Disasters – from bushfires to floods – are both cyclic and endemic in Australia. Yet the risks and impacts are not evenly distributed. Post-disaster research shows that individuals – even within the same location – experience disasters differently.

Throughout the disaster response cycle, governments and communities are often focused on the physical landscape – from the location of encroaching vegetation to areas of flood-prone land.

Yet factors heightening an individual’s exposure to disaster risks – such as age, income and living situation – are often overlooked. Mapping social vulnerability factors is critical to preventing suffering, improving economic outcomes and strengthening community resilience – well before a disaster strikes. So which factors impact the disaster management cycle in unexpected ways? Here are five common examples:

1. Income and poverty

Individuals experiencing poverty may struggle throughout the entire disaster cycle: preparedness may be too expensive, and evacuation is difficult without proper access to transportation. In the aftermath of a disaster, individuals with lower disposable income may also struggle to secure appropriate accommodation. Overall, these groups require additional support throughout the disaster lifecycle.


Image: The Australian Bureau of Statistics publishes an Index of Relative Socio-economic Disadvantage (IRSD) which summarises information about the economic and social conditions of people and households within an area. A low score may indicate many households with low incomes, many people with no qualifications or many people in low skill occupations. IRSD may be applicable when a user wants to ensure an allocation of funds goes to disadvantaged areas.

2. Living situation

People experiencing homelessness are more susceptible to the extremes of a natural disaster. An analysis of transient and homeless populations provides governments with the ability to forecast demand and optimise allocation of resources.

COVID-19 planning for continuum of care areas

Image: This map contains the Continuum of Care (CoC) Area boundaries hosted in the ArcGIS Living Atlas of the World. These boundaries are used to administer support for homelessness.

3. Age

The young and old are disproportionately affected by disasters, with effects compounding for parents and carers, who are responsible for both their own and others’ welfare. When examining COVID-19 risk, spatial analysis identified four counties in the United States with more than a third of their population aged 60+, a very high Vulnerability Index of .75 or more, and a population of at least 100,000 – helping authorities assess a potential increase in demand on the existing medical infrastructure.

Social vulnerability and age

Image: The US Centers for Disease Control and Prevention map showing populations aged 60+ in blue, and social vulnerability index in red. View the ArcGIS Story Map.

4. Disability

Disasters may reduce access to support services – pushing people living with a disability into a status of higher vulnerability. The British Red Cross’s COVID-19 Vulnerability Index identifies areas in the UK where people might be more vulnerable to the effects of COVID-19. The Index looks at clinical vulnerability, wider health and wellbeing and socioeconomic vulnerability. Underlying data sources include people receiving disability benefits and the standardised ratio of people with a long-term health problem or disability.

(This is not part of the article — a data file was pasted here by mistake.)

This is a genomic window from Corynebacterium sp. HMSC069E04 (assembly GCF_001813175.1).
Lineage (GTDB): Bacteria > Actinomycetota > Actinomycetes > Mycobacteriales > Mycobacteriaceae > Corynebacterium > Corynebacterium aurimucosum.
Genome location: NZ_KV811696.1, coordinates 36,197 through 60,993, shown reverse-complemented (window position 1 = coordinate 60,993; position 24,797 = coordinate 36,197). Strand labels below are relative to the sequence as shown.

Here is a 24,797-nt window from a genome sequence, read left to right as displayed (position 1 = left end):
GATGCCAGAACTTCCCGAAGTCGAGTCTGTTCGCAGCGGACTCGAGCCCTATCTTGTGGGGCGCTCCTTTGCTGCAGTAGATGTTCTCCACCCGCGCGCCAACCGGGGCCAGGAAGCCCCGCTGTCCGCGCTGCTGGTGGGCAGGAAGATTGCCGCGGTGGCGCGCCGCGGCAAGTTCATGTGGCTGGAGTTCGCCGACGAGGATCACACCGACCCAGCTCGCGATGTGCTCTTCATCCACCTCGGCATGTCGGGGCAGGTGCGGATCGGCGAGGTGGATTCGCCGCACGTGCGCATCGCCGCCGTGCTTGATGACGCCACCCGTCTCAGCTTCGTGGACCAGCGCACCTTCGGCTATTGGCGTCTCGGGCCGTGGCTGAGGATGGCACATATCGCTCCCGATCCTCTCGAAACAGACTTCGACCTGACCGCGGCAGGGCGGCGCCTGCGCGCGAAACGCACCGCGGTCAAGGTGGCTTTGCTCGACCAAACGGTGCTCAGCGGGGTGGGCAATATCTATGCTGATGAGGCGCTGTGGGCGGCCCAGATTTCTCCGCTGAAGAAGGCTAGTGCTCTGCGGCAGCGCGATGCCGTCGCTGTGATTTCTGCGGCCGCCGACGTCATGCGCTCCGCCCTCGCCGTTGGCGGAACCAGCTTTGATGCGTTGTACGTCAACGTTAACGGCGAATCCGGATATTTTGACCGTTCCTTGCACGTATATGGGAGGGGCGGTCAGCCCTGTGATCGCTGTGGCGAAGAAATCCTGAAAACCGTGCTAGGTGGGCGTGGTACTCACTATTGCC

Social vulnerablity map

5. Culturally and Linguistically Diverse (CALD) status

For populations where English is a second language, warnings may not be fully understood or contextualised. This may be particularly true for first-generation migrants – who often rely on family or social services for this support. The key takeaway: Governments must identify areas where CALD populations reside to improve on-the-ground communication initiatives for emergency and disaster response.

Predominant language spoken at home

Image: This map shows the predominant language spoken at home for the population aged 5+ by County and Census Tract centroids. This data is from the 2012-2016 American Community Survey 5-year estimates.

A broader perspective on community resilience

Populations with high social vulnerability are susceptible to small and large disaster events. A lack of infrastructure or formalised response may place the burden on charities and other non-governmental organisations. For more, please read this great piece by Fidelis Magalhães: Lessons from the recent cyclone in Timor-Leste.

Key takeaways

What can be done? Just as we prepare for the physical precursors of a disaster – from flood prone roads to encroaching vegetation, equally we must take into consideration how different sub-groups will be affected.

To this end, organisations must develop detailed information on a Topology of Vulnerability to guide their planning and response postures. There is some great work underway already: recently I heard from Queensland Fire and Rescue on their development of a Disaster Vulnerability Index.

Looking at needs geographically helps provide a scientific approach to disaster management. By mapping vulnerability factors throughout the disaster management cycle – from preparation through to recovery – we can begin to identify and reduce the danger to at-risk populations and strengthen community resilience.

Interested in the role of GIS in disaster management? If this is an area you’re working on, let’s connect.

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